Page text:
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Economics linked to immigration

March 16, 2007

Re "On immigration, Bush is grilled in Guatemala," March 13

In Guatemala, President Bush did state that joblessness and poverty make people immigrate to the United States, even though they would prefer to stay home. What he didn't say was that any time a Latin American government focused its resources directly on succoring its less-privileged classes, the United States tried, often successfully, to destroy that government: witness Guatemala, Cuba, Chile, Grenada, Nicaragua and, today, Venezuela.

It's time that Americans concerned with illegal immigration start questioning our track record of befriending only the rich and powerful of Latin America while its wretched masses flood our frontiers.

ROGER CARASSO

Northridge

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Rather than building controversial fences along our Mexican border, why don't U.S. manufacturing companies set up factories south of the border? Revolutionary idea? Not really. Such factories have existed for years, but we don't really hear about them. They pay salaries consistent with their economies, a real bargain for U.S. companies. No more fences to climb. No more tunnels. No more coyotes to navigate dangerous terrain. No more separated families. No need to compete for citizenship against immigration quotas in host countries. This leaves jobs in the agricultural sector and others that cannot be relocated. This used to be covered with a green card system. Doesn't this still exist? Why invent something else?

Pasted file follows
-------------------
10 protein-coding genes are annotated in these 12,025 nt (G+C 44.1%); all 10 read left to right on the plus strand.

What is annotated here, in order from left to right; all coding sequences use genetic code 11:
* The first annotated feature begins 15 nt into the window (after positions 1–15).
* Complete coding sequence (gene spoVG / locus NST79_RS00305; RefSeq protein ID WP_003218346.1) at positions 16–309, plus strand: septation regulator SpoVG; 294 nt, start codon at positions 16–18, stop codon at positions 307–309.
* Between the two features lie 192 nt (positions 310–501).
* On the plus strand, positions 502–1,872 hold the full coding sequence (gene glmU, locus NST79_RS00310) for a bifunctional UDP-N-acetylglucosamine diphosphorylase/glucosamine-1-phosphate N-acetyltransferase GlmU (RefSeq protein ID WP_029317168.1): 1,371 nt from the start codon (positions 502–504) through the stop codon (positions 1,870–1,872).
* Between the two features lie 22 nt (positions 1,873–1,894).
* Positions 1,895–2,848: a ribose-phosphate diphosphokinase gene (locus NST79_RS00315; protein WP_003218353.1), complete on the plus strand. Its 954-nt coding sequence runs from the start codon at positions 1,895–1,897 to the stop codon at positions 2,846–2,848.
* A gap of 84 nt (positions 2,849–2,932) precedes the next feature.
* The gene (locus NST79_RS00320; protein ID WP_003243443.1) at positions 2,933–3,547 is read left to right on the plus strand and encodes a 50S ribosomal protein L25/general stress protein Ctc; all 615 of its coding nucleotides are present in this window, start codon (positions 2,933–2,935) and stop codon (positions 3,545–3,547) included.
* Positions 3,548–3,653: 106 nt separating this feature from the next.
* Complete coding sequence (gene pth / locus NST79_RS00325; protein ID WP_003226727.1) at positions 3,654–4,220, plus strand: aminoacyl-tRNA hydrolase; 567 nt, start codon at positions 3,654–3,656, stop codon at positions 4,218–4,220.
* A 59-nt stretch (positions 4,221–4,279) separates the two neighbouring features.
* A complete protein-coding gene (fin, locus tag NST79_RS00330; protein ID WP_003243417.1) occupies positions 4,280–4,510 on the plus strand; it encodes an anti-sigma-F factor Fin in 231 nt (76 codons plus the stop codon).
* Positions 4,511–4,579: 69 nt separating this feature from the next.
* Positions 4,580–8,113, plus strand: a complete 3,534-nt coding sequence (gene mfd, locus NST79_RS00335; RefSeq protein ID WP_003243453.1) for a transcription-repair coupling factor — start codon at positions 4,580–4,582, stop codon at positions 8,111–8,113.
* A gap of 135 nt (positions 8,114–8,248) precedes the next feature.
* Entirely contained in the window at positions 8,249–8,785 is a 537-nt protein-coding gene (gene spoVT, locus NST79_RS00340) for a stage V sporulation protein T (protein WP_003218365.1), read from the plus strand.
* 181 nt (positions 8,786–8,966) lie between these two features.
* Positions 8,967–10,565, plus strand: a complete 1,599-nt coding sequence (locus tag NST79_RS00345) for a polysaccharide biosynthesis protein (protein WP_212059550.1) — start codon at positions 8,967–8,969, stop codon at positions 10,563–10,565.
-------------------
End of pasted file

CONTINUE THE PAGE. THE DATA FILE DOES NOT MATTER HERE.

ROGER A. WELLS

Manhattan Beach

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